Learn More
In December 1997 the European Commission (EC) adopted Directive 97/69/EC (O.J. L 343/19 of 13 December 1997) in which criteria were established for the classification and labeling of synthetic mineral fibers. This directive was derived based upon an extensive program evaluating current scientific knowledge on fiber pathogenicity and its relationship to the(More)
In December 1997 the European Commission (EC) adopted Directive 97/69/EC (O.J. L 343/19 of 13 December 1997), in which criteria were established for the classification and labeling of synthetic mineral fibers. This directive was derived based upon an extensive program evaluating current scientific knowledge on fiber pathogenicity and its relationship to the(More)
This review addresses the characteristics which differentiate synthetic vitreous fibers (SVFs, e.g., fiber glass, stonewool, slagwool, refractory ceramic fibers, etc.), how these influence the potential biopersistence and toxicity, the most recent epidemiological results and the integration of these findings into the health and safety regulations in Europe(More)
The differences between chrysotile asbestos, a serpentine mineral, and amphibole asbestos have been debated extensively. Many studies have shown that chrysotile is cleared from the lung more rapidly than amphibole. In order to quantify the comparative clearance of chrysotile and the amphibole asbestos tremolite, both fibers were evaluated in an inhalation(More)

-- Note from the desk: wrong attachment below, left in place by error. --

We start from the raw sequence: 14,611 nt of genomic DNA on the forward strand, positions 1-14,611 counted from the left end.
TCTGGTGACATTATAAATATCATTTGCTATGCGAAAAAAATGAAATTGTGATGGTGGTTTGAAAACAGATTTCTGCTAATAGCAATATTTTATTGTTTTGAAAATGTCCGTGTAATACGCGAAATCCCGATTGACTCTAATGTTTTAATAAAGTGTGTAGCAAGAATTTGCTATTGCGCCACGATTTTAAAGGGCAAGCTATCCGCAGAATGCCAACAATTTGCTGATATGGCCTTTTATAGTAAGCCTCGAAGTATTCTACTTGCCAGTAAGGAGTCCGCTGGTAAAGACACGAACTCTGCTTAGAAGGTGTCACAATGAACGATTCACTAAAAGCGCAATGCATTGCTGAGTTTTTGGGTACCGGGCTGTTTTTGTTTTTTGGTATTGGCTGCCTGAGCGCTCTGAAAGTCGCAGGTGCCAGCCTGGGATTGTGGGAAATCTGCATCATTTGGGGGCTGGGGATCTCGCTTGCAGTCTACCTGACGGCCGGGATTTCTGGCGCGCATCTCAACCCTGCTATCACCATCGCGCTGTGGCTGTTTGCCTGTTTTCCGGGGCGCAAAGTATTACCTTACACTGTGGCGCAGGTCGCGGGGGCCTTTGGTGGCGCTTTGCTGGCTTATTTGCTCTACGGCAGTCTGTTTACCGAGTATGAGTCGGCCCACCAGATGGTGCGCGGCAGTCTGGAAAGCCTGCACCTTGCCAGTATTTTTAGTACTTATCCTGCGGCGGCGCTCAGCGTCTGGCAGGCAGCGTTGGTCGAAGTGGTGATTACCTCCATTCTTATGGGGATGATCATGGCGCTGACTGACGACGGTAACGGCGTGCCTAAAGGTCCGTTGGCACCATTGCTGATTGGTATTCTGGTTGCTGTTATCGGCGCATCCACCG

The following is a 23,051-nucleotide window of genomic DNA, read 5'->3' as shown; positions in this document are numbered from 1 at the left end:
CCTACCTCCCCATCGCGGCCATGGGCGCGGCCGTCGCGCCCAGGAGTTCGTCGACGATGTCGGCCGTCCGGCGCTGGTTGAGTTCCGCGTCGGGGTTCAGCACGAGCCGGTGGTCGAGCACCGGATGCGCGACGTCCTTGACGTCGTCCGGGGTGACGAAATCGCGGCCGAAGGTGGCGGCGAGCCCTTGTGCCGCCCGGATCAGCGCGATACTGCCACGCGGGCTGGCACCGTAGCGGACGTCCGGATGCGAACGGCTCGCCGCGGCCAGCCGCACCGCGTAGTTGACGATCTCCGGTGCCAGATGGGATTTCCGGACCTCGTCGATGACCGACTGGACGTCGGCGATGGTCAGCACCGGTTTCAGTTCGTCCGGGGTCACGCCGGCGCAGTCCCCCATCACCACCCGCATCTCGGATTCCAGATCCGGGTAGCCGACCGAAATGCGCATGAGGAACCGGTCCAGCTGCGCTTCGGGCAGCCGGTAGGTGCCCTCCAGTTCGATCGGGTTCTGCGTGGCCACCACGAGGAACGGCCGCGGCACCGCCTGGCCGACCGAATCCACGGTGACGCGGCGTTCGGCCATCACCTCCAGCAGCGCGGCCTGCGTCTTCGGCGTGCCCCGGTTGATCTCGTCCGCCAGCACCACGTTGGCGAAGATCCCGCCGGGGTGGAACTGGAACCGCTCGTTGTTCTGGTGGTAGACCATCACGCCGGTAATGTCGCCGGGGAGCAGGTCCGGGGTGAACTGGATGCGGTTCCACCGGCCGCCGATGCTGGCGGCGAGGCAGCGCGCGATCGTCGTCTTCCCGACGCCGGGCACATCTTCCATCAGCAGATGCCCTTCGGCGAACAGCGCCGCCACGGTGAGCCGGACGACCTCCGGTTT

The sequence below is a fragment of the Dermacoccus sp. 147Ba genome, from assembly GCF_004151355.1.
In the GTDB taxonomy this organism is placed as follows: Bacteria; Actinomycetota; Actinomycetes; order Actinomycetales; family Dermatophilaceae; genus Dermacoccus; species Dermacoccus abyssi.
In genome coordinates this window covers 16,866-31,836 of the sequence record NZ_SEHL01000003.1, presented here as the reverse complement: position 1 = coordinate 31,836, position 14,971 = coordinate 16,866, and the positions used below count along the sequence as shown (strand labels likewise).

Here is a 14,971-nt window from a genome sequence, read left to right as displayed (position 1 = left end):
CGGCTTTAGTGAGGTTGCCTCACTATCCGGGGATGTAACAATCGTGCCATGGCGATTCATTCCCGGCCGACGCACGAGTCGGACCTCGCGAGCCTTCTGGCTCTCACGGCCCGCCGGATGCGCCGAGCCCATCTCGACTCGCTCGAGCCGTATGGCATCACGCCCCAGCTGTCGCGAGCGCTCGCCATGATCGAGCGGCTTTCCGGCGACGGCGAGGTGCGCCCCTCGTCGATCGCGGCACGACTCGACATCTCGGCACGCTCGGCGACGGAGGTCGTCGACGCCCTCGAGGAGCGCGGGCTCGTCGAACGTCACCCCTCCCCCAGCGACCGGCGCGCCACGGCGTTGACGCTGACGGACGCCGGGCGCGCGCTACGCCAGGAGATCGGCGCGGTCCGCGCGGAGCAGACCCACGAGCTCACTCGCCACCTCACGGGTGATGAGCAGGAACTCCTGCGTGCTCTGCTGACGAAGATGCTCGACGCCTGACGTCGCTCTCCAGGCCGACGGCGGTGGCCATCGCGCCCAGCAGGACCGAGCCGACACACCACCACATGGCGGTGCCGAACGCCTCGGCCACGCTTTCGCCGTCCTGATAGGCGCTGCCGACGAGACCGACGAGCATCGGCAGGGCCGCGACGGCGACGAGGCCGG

This working group report is the product of the joint efforts of the members of an expert working group organized and convened by the International Life Sciences Institute Risk Science Institute. All members of the working group contributed by drafting various sections of the report. The final report emerged from extensive discussions and revisions by the(More)
Chrysotile asbestos is often included with other asbestos materials in evaluation and classification. However, chrysotile is a serpentine with markedly different physical and chemical characteristics in comparison to amphiboles (e.g., crocidolite, amosite, tremolite). In contrast to amphiboles, which are solid, rodlike fibers, chrysotile is composed like a(More)
With the initial understanding of the relationship of asbestos to disease, little information was available on whether the two different groups of minerals that are called asbestos were of similar or different potency in causing disease. Asbestos was often described as a durable fiber that if inhaled would remain in the lung and cause disease. It has been(More)
Cloud Computing is a term applied to large, hosted datacenters, usually geographically distributed, which offer various computational services on a “utility” basis. Clouds are most often serving Developers or Businesses, or Large Enterprises as a new way to host applications. These applications are usually delivered to client PC’s or(More)
Chrysotile asbestos, a serpentine mineral, has been shown to be notably different from amphibole asbestos such as amosite, crocidolite, and tremolite in that chrysotile once inhaled is rapidly removed from the lung while the amphiboles persist. This has been demonstrated for three different chrysotile samples from Canada, the United States, and Brazil. The(More)
This 3-mo inhalation study investigated the biological effects of a special-purpose glass microfiber (E-glass microfiber), the stone wool fiber MMVF21, and a new high-temperature application fiber (calcium-magnesium-silicate fiber, CMS) in Wistar rats. Rats were exposed 6 h/day, 5 days/wk for 3 mo to fiber aerosol concentrations of approximately 15, 50, and(More)